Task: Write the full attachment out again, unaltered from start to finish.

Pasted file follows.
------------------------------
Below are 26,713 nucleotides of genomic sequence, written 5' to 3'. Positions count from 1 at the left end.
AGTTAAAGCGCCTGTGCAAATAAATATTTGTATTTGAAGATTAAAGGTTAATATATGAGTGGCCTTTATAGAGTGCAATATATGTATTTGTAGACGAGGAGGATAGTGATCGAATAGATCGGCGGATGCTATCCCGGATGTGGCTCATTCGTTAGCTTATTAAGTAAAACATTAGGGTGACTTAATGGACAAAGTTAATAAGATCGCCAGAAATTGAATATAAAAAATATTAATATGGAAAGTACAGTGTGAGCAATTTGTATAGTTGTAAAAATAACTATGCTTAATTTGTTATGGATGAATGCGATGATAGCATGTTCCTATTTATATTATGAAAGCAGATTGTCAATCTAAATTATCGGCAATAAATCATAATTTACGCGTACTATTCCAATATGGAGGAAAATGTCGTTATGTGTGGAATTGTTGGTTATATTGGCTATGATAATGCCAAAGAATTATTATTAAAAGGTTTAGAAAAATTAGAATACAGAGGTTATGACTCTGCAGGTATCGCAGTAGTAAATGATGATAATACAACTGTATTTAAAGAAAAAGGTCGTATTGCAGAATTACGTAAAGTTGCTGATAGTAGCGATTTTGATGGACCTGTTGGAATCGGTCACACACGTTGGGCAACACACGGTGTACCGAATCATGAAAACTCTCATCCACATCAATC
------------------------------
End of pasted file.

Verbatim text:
Below are 26,713 nucleotides of genomic sequence, written 5' to 3'. Positions count from 1 at the left end.
AGTTAAAGCGCCTGTGCAAATAAATATTTGTATTTGAAGATTAAAGGTTAATATATGAGTGGCCTTTATAGAGTGCAATATATGTATTTGTAGACGAGGAGGATAGTGATCGAATAGATCGGCGGATGCTATCCCGGATGTGGCTCATTCGTTAGCTTATTAAGTAAAACATTAGGGTGACTTAATGGACAAAGTTAATAAGATCGCCAGAAATTGAATATAAAAAATATTAATATGGAAAGTACAGTGTGAGCAATTTGTATAGTTGTAAAAATAACTATGCTTAATTTGTTATGGATGAATGCGATGATAGCATGTTCCTATTTATATTATGAAAGCAGATTGTCAATCTAAATTATCGGCAATAAATCATAATTTACGCGTACTATTCCAATATGGAGGAAAATGTCGTTATGTGTGGAATTGTTGGTTATATTGGCTATGATAATGCCAAAGAATTATTATTAAAAGGTTTAGAAAAATTAGAATACAGAGGTTATGACTCTGCAGGTATCGCAGTAGTAAATGATGATAATACAACTGTATTTAAAGAAAAAGGTCGTATTGCAGAATTACGTAAAGTTGCTGATAGTAGCGATTTTGATGGACCTGTTGGAATCGGTCACACACGTTGGGCAACACACGGTGTACCGAATCATGAAAACTCTCATCCACATCAATC